Several weeks each year, Alden Landry, MD, MPH, and Kameron Matthews, MD, JD, leave their clinical practices behind, fill a bus with bright, young physicians, dentists, medical and dental students and take their act on the road. Landry, an alumnus (2000) of the Robert Wood Johnson Foundation (RWJF) Summer Medical and Dental Education Program (SMDEP, formerly the Minority Medical Education Program) and Matthews run the Tour for Diversity in Medicine which aims to “educate, inspire and cultivate” students who are underrepresented in the nation’s medical and dental schools by reaching out to them on the nation’s college campuses.
While most pre-med mentoring programs wait for potential mentees to come to them, Matthews, medical director of the Erie Family Health Center in Chicago at Division Street, explains that, “in my work with the Student National Medical Association (SNMA) [the nation’s oldest organization supporting minority medical students], I realized that we were unable to reach many students in need of mentors. They might have financial barriers to traveling to association events or they might not know about us, so we decided to bring the mentors to them.”
Landry, an emergency medicine physician at Beth Israel Deaconess Medical Center in Boston and the founder of Hip Hop Health, Inc., which sponsors the Tour for Diversity in Medicine, and Matthews traveled to six campuses this fall and five in February. Along with 12 mentors, they shared the type of wisdom that helped them build careers in medicine.
“I was the first person in my family to become a physician and I realized that you can’t really do this on your own. You need help from other people who are invested in your future. I’ve had many mentors along the way. But, unfortunately, minority students are often without mentors, so that’s what we are trying to do,” Landry says.
The Tour’s “each one, teach one,” strategy is to bring young doctors, dentists or researchers who have just recently started their careers together with students interested in medicine, so that they can share information. “We respect the senior people in our profession, but our mentors have just completed school. They are people the students can really relate to,” Landry says.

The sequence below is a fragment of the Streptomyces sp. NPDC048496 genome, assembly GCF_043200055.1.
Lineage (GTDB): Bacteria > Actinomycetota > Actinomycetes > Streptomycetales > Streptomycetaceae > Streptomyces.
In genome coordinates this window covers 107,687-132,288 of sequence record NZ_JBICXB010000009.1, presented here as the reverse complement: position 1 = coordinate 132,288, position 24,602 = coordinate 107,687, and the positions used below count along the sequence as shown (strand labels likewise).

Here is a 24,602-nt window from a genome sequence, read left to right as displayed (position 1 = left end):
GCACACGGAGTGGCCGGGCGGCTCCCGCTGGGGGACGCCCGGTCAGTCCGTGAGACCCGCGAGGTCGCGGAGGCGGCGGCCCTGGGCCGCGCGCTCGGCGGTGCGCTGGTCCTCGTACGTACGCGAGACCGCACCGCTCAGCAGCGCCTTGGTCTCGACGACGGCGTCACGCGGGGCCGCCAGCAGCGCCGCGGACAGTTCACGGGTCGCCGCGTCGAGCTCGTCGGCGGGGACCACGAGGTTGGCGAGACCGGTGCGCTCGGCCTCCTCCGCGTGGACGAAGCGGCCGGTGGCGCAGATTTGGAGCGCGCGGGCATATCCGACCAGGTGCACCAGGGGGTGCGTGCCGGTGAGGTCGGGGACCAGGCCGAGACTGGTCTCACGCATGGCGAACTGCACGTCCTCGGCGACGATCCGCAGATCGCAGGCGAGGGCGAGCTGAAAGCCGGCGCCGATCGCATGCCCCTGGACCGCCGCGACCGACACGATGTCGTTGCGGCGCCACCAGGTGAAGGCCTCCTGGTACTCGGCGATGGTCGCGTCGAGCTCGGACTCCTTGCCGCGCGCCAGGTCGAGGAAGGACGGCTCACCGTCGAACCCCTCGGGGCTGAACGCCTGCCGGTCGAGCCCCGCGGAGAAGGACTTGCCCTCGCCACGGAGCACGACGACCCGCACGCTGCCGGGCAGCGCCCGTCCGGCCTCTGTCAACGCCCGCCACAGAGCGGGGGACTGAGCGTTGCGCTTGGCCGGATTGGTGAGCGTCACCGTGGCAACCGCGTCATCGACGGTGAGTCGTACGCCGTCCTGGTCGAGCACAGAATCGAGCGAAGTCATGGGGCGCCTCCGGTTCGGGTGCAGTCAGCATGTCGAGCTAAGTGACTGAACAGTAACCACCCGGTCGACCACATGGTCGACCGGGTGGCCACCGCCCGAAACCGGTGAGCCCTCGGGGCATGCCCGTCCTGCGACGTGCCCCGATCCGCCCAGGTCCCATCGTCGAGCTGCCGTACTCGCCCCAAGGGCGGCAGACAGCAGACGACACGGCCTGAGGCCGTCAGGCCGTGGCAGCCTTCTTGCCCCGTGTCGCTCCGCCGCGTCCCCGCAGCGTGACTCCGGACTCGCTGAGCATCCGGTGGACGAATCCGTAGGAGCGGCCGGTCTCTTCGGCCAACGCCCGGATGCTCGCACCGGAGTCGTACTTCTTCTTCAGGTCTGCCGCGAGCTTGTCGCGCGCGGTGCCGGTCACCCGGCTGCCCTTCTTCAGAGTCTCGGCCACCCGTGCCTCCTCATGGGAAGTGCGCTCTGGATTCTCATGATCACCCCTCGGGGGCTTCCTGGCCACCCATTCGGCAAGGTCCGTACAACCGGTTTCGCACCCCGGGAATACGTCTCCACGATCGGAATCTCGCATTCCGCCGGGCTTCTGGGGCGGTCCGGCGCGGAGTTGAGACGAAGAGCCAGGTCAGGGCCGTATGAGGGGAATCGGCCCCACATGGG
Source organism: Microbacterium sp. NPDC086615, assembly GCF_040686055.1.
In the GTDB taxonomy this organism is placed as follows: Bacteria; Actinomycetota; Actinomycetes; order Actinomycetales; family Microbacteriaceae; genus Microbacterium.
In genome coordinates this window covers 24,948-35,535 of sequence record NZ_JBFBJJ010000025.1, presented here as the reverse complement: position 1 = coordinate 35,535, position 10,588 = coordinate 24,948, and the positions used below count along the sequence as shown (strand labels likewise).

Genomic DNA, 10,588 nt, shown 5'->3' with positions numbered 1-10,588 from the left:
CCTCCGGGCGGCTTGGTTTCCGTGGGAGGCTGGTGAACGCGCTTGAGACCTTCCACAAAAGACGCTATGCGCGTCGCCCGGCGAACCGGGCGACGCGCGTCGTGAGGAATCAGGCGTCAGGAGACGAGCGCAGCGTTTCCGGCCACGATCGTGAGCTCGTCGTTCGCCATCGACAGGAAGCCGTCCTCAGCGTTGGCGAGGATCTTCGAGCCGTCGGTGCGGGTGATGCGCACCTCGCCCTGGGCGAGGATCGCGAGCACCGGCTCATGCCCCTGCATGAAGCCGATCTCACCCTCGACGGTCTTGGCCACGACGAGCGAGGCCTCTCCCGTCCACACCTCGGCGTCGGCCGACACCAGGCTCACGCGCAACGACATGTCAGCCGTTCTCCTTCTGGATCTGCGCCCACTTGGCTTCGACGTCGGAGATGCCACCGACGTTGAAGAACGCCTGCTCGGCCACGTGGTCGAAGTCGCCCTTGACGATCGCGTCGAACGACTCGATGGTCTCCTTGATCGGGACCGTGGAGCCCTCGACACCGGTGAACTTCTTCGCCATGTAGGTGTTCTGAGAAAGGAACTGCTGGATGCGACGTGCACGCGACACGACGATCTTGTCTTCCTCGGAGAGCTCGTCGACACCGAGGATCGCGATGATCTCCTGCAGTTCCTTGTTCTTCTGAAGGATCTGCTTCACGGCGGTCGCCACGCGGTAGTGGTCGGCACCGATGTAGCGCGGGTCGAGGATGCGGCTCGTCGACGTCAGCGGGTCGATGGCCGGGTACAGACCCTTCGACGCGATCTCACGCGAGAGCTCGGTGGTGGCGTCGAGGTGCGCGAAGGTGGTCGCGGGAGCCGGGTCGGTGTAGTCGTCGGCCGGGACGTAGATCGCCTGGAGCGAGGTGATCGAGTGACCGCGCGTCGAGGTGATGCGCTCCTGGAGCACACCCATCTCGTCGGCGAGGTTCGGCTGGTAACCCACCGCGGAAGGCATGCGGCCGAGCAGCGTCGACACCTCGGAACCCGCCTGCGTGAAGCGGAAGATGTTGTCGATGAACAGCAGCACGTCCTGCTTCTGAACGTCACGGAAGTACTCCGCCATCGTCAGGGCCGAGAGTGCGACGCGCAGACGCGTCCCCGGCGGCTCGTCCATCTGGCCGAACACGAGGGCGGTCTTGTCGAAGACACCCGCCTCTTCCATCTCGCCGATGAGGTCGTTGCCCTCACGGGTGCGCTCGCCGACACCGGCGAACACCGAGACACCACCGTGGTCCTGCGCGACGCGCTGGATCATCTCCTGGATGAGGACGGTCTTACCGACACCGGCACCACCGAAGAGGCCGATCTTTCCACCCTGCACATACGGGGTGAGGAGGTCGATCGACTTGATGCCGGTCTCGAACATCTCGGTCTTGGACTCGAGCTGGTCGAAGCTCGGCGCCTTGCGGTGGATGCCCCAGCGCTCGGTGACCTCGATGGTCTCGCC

“We travel primarily to historically Black colleges and universities, tribal colleges, community colleges and institutions that serve large Hispanic populations,” says Matthews of the Tour, which is also supported by the Aetna Foundation and the U.S. Army. “We discuss the medical and dental school application process, choosing a career path, teach test-taking skills and discuss financial aid.”
But even more important than nuts and bolts discussions about grades and scores are those moments when the Tour’s mentors talk to students about what it really takes to succeed. “You don’t often hear physicians or dentists admit that they struggled, but our mentors show the students that things can go wrong, but if you stick with it, you can achieve your goals,” adds Landry.
Getting Beyond the Myths
“It was nothing short of amazing,” says mentee Anthony Head of attending the Tour sessions at Central State University in Wilberforce, Ohio. “You grow up thinking that you have to come from a privileged background to be a doctor and have perfect grades, but the mentors told stories of hardship. They spoke honestly about low test scores and financial struggles. I got so much confidence from the experience.”
Head learned about the critical importance of health care—especially in poor African American communities—the hard way. “My foster mother died of a heart attack in my arms when I was 18,” he recalled. “She was only 42 and we didn’t even know she was sick. I lost my biological mother to an aneurysm when I was two. And my foster father died from complications of diabetes. So, the need for primary health care has always played a huge role in my life.”